How to Help Your ADHD Child to Enhance Self-Esteem and Self- Reliance

Not many children with ADHD have good self-esteem because their difficulties can often lead to frequent failure, being rejected and/or punished. It is important to put in place nurturing strategies where they can achieve in order to build their self-esteem, which in turn will increase their confidence in themselves.

Because children with ADHD tend to find coping with planning a situation problematic, they may need help to create a structure for attaining their goals. It can help them to feel in control and ‘in the driving seat’, even if ‘steering’ is difficult. However, because some children with ADHD are particularly hypersensitive, there is a fine line between being viewed as too patronizing and not praising enough.

ADHD Child to Enhance

Try to understand the child’s areas of vulnerability. Give lots of reassurance to build confidence and ability. Praise his efforts to learn. Encourage the concept that learning is not always easy and can at times be a struggle, and for the child to view mistakes and failures as part of learning rather than to feel deflated by them.

Avoid taking away the thing that he does well -football, swimming, riding his bike, and so on. Don’t say things like, ‘You have been so badly behaved today, I’m afraid you will not be playing for the football team on Friday.’ The child with ADHD will not see the connection unless it is immediate and such an approach will tend to alienate you from the child and be counter¬≠productive.

Encourage pupils with ADHD to help other children. Because they are often more comfortable with older or younger children, it can be helpful for them to mix more with other age groups to boost confidence.

Try to establish for yourself whether the child with ADHD actually has a certain coping skill or has understood what is being asked of him/how to do something and, if not, teach it to him as you would any other skill.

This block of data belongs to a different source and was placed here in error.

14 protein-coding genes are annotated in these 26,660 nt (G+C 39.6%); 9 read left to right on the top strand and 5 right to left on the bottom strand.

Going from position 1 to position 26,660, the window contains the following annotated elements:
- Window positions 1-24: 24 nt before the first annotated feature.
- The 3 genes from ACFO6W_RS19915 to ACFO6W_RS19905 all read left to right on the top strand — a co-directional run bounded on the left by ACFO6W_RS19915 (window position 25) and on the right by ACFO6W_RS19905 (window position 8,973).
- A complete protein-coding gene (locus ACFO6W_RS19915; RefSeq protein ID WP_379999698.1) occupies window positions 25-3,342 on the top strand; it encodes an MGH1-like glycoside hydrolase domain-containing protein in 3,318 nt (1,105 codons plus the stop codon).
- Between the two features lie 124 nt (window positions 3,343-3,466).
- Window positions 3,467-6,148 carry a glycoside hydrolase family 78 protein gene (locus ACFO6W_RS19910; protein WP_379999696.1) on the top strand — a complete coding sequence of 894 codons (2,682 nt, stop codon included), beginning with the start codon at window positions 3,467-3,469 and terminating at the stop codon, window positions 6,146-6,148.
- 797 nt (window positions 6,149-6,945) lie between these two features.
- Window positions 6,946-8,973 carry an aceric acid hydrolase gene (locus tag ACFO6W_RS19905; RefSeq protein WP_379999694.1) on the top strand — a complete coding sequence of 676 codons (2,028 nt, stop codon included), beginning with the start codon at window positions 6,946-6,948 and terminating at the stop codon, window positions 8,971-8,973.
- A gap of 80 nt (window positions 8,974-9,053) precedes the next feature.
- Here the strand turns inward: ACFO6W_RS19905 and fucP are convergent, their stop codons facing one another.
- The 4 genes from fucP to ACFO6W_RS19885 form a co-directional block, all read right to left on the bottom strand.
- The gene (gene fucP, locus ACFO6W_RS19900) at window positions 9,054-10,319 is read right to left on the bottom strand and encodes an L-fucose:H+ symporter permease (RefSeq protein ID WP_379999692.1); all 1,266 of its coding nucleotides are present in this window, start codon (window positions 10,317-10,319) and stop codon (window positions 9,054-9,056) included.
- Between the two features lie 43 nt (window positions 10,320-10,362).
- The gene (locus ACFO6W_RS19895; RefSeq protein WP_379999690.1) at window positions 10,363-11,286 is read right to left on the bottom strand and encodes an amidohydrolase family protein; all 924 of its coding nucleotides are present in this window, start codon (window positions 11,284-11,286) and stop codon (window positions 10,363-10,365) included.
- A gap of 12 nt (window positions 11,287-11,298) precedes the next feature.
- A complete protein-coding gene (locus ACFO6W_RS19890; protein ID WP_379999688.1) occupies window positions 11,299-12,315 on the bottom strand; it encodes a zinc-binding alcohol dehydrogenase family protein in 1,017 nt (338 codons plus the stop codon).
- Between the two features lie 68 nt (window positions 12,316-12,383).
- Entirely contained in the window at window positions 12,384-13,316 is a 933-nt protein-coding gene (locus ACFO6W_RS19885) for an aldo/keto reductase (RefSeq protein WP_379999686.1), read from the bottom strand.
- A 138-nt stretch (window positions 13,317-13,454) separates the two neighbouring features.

For example, revising is often boring for children with ADHD and has no clear short-term goals. Many such pupils just do not understand what is involved and have difficulty in structuring their time. An understanding of this difficulty means that you may be able to put in place a plan and short-term goals to help them.

Children with ADHD frequently lose things. If a child has lost his school bag, rather than saying ‘I’ll find it for you’, suggest that you will help him look for it but emphasize that it is his responsibility and he needs to be involved. Then set up a strategy to keep the bag safe in the future, such as keeping it in a locker in the classroom, and jointly make a decision as to how to improve things for future situations. You will promote a much happier environment for yourself and the child if you teach and support him with a genuine understanding of his struggle with everyday things the rest of us take for granted.

Remember that there is a fine line between providing appropriate accommodations for a child and promoting self-reliance, so these strategies need to be implemented carefully.

Filed Under: Family & Relationships


About the Author: Roberta Southworth is a psychiatrist by profession. She likes to help out people by writing informative tips on how people can to solve their family and relationship issues. She is currently staying in Ireland. She has 5 years of couple counseling experience.

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